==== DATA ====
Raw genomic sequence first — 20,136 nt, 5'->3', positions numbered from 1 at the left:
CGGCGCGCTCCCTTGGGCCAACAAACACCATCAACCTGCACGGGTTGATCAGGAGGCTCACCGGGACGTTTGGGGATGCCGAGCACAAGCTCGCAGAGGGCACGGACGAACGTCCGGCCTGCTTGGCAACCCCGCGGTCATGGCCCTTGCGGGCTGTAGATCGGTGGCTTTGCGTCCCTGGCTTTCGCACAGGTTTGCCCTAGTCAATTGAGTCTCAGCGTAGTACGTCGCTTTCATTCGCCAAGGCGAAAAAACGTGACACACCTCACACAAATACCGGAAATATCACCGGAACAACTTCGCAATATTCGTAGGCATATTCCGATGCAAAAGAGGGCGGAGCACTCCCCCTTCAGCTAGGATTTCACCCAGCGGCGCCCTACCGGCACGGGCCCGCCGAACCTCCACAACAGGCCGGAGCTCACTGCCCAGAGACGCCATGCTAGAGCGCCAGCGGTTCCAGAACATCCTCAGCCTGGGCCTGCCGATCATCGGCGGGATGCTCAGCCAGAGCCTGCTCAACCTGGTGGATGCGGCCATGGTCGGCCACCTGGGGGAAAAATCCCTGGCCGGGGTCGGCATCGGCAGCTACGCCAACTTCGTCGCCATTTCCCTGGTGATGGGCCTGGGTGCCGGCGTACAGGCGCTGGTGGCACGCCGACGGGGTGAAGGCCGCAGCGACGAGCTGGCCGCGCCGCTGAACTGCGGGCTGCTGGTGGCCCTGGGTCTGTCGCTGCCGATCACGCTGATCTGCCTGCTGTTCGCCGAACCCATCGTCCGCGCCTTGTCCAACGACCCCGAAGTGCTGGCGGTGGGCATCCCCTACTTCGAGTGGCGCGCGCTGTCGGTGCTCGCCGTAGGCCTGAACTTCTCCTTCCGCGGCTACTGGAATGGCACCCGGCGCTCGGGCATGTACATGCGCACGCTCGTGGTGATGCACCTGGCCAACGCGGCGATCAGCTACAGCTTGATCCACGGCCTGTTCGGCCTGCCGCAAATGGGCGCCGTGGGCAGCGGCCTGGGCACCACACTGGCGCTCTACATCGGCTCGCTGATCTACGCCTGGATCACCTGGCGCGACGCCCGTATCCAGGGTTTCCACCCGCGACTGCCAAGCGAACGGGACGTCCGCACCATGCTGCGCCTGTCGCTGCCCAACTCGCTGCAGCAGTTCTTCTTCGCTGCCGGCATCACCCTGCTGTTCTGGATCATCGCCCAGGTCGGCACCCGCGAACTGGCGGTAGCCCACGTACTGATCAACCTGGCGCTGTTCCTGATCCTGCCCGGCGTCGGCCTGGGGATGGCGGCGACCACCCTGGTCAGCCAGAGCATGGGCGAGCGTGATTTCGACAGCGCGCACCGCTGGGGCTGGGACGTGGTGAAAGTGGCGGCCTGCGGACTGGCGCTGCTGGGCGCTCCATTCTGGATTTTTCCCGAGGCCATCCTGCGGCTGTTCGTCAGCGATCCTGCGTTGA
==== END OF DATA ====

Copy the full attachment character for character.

Raw genomic sequence first — 20,136 nt, 5'->3', positions numbered from 1 at the left:
CGGCGCGCTCCCTTGGGCCAACAAACACCATCAACCTGCACGGGTTGATCAGGAGGCTCACCGGGACGTTTGGGGATGCCGAGCACAAGCTCGCAGAGGGCACGGACGAACGTCCGGCCTGCTTGGCAACCCCGCGGTCATGGCCCTTGCGGGCTGTAGATCGGTGGCTTTGCGTCCCTGGCTTTCGCACAGGTTTGCCCTAGTCAATTGAGTCTCAGCGTAGTACGTCGCTTTCATTCGCCAAGGCGAAAAAACGTGACACACCTCACACAAATACCGGAAATATCACCGGAACAACTTCGCAATATTCGTAGGCATATTCCGATGCAAAAGAGGGCGGAGCACTCCCCCTTCAGCTAGGATTTCACCCAGCGGCGCCCTACCGGCACGGGCCCGCCGAACCTCCACAACAGGCCGGAGCTCACTGCCCAGAGACGCCATGCTAGAGCGCCAGCGGTTCCAGAACATCCTCAGCCTGGGCCTGCCGATCATCGGCGGGATGCTCAGCCAGAGCCTGCTCAACCTGGTGGATGCGGCCATGGTCGGCCACCTGGGGGAAAAATCCCTGGCCGGGGTCGGCATCGGCAGCTACGCCAACTTCGTCGCCATTTCCCTGGTGATGGGCCTGGGTGCCGGCGTACAGGCGCTGGTGGCACGCCGACGGGGTGAAGGCCGCAGCGACGAGCTGGCCGCGCCGCTGAACTGCGGGCTGCTGGTGGCCCTGGGTCTGTCGCTGCCGATCACGCTGATCTGCCTGCTGTTCGCCGAACCCATCGTCCGCGCCTTGTCCAACGACCCCGAAGTGCTGGCGGTGGGCATCCCCTACTTCGAGTGGCGCGCGCTGTCGGTGCTCGCCGTAGGCCTGAACTTCTCCTTCCGCGGCTACTGGAATGGCACCCGGCGCTCGGGCATGTACATGCGCACGCTCGTGGTGATGCACCTGGCCAACGCGGCGATCAGCTACAGCTTGATCCACGGCCTGTTCGGCCTGCCGCAAATGGGCGCCGTGGGCAGCGGCCTGGGCACCACACTGGCGCTCTACATCGGCTCGCTGATCTACGCCTGGATCACCTGGCGCGACGCCCGTATCCAGGGTTTCCACCCGCGACTGCCAAGCGAACGGGACGTCCGCACCATGCTGCGCCTGTCGCTGCCCAACTCGCTGCAGCAGTTCTTCTTCGCTGCCGGCATCACCCTGCTGTTCTGGATCATCGCCCAGGTCGGCACCCGCGAACTGGCGGTAGCCCACGTACTGATCAACCTGGCGCTGTTCCTGATCCTGCCCGGCGTCGGCCTGGGGATGGCGGCGACCACCCTGGTCAGCCAGAGCATGGGCGAGCGTGATTTCGACAGCGCGCACCGCTGGGGCTGGGACGTGGTGAAAGTGGCGGCCTGCGGACTGGCGCTGCTGGGCGCTCCATTCTGGATTTTTCCCGAGGCCATCCTGCGGCTGTTCGTCAGCGATCCTGCGTTGA